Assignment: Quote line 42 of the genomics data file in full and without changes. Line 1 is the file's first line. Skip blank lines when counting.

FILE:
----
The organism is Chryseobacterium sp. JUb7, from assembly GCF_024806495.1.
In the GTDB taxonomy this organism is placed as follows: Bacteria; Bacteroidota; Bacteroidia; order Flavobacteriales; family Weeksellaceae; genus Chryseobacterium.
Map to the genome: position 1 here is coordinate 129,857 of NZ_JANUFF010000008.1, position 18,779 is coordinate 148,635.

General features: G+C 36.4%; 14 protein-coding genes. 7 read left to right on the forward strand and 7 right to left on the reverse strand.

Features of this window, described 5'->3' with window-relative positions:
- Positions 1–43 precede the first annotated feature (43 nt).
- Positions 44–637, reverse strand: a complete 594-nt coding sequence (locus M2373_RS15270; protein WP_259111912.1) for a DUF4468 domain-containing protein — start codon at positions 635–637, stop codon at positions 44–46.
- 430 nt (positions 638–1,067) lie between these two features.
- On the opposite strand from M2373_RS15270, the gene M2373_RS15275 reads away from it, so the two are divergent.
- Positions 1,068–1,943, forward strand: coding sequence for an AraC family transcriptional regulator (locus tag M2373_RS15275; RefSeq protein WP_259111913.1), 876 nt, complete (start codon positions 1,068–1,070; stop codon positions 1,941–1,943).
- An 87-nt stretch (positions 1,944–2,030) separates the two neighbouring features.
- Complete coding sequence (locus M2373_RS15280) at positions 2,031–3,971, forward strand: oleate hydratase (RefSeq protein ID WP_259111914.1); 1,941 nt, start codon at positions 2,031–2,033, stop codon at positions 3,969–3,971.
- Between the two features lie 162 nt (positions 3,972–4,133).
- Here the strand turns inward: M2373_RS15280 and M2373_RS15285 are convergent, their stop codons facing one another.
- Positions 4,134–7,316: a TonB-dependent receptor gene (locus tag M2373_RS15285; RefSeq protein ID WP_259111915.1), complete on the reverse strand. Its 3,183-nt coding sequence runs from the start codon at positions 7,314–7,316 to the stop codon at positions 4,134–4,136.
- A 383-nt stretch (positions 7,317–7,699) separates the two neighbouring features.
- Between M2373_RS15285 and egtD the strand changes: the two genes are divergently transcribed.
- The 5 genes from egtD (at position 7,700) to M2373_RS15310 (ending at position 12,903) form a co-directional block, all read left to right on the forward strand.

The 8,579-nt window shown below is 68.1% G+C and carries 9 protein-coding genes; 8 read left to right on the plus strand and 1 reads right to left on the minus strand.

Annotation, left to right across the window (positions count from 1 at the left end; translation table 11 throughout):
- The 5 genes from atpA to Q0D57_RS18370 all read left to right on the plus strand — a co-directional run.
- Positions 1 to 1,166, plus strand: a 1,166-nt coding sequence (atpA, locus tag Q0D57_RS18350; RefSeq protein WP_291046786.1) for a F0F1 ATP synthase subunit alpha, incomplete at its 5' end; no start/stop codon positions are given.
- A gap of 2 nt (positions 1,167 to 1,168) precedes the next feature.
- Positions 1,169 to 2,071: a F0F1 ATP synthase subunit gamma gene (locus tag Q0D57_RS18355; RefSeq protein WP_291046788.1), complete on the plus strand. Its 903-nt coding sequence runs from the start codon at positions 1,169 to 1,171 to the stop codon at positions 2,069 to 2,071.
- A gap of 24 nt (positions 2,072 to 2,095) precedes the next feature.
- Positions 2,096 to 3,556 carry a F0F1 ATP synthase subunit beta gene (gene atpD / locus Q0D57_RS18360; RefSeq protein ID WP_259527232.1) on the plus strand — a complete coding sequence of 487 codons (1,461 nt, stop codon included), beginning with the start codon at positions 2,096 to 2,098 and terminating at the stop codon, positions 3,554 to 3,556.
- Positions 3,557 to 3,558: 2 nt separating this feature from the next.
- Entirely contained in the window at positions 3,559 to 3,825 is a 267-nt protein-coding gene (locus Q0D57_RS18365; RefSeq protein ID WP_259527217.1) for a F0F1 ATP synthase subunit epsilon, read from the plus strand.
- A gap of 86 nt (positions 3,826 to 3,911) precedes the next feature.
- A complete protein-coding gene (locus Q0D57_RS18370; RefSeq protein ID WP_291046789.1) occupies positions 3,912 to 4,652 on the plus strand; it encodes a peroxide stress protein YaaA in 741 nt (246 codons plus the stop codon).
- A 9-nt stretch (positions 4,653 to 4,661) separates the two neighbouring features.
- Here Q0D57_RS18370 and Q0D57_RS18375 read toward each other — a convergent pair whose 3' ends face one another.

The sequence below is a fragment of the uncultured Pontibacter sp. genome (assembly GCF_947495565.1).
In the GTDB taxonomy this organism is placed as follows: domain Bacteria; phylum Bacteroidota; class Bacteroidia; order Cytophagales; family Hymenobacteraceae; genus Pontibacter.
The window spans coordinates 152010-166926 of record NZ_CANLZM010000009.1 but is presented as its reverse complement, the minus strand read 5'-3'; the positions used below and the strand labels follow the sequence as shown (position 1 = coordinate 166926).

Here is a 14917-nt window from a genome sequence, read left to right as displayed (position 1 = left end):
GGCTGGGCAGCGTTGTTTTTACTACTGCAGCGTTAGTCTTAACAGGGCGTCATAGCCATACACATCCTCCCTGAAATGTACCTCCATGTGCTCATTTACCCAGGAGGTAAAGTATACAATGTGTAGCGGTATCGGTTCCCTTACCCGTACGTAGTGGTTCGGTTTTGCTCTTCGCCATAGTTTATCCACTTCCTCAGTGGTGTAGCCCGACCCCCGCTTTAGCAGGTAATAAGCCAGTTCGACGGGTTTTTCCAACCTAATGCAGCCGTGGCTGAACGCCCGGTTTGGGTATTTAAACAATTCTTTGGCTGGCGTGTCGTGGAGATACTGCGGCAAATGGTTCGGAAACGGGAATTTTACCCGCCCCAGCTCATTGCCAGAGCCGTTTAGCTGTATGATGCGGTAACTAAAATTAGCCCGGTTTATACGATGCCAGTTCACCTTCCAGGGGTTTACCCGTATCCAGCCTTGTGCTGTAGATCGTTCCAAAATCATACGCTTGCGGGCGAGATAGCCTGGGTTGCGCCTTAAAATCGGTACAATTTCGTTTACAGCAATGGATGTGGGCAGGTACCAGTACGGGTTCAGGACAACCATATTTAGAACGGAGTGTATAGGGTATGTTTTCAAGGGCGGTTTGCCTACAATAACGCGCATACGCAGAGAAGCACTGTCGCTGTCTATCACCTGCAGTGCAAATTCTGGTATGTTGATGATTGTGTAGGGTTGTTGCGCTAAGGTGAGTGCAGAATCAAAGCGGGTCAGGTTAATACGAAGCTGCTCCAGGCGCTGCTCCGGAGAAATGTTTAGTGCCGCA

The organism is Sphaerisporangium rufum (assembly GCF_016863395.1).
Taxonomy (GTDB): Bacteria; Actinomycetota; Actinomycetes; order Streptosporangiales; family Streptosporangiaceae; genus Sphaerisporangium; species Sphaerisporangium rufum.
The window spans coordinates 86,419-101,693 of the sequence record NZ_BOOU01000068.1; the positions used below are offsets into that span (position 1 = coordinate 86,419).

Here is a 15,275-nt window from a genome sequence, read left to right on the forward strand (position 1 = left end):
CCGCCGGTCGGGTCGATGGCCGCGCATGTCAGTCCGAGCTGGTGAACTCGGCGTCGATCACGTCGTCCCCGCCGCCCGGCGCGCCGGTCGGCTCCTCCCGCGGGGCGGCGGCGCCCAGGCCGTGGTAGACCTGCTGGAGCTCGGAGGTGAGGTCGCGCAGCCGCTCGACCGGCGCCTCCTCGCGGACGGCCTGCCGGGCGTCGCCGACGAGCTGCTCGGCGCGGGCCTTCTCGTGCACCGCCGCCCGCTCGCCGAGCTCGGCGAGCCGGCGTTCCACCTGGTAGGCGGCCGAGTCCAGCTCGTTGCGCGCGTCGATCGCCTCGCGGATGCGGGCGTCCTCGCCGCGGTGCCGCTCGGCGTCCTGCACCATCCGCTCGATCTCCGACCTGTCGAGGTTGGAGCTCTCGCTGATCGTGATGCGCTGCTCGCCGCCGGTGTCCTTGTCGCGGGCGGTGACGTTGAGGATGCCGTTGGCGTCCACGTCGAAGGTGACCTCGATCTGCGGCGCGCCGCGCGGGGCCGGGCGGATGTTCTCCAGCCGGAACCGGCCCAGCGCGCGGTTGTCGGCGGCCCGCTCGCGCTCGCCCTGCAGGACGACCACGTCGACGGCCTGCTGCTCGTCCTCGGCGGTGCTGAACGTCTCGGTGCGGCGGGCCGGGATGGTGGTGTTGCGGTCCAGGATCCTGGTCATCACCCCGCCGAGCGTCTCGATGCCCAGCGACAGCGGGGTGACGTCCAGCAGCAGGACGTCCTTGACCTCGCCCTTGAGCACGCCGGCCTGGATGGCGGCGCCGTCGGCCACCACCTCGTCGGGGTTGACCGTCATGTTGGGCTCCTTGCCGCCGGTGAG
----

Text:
CCGCCGGTCGGGTCGATGGCCGCGCATGTCAGTCCGAGCTGGTGAACTCGGCGTCGATCACGTCGTCCCCGCCGCCCGGCGCGCCGGTCGGCTCCTCCCGCGGGGCGGCGGCGCCCAGGCCGTGGTAGACCTGCTGGAGCTCGGAGGTGAGGTCGCGCAGCCGCTCGACCGGCGCCTCCTCGCGGACGGCCTGCCGGGCGTCGCCGACGAGCTGCTCGGCGCGGGCCTTCTCGTGCACCGCCGCCCGCTCGCCGAGCTCGGCGAGCCGGCGTTCCACCTGGTAGGCGGCCGAGTCCAGCTCGTTGCGCGCGTCGATCGCCTCGCGGATGCGGGCGTCCTCGCCGCGGTGCCGCTCGGCGTCCTGCACCATCCGCTCGATCTCCGACCTGTCGAGGTTGGAGCTCTCGCTGATCGTGATGCGCTGCTCGCCGCCGGTGTCCTTGTCGCGGGCGGTGACGTTGAGGATGCCGTTGGCGTCCACGTCGAAGGTGACCTCGATCTGCGGCGCGCCGCGCGGGGCCGGGCGGATGTTCTCCAGCCGGAACCGGCCCAGCGCGCGGTTGTCGGCGGCCCGCTCGCGCTCGCCCTGCAGGACGACCACGTCGACGGCCTGCTGCTCGTCCTCGGCGGTGCTGAACGTCTCGGTGCGGCGGGCCGGGATGGTGGTGTTGCGGTCCAGGATCCTGGTCATCACCCCGCCGAGCGTCTCGATGCCCAGCGACAGCGGGGTGACGTCCAGCAGCAGGACGTCCTTGACCTCGCCCTTGAGCACGCCGGCCTGGATGGCGGCGCCGTCGGCCACCACCTCGTCGGGGTTGACCGTCATGTTGGGCTCCTTGCCGCCGGTGAG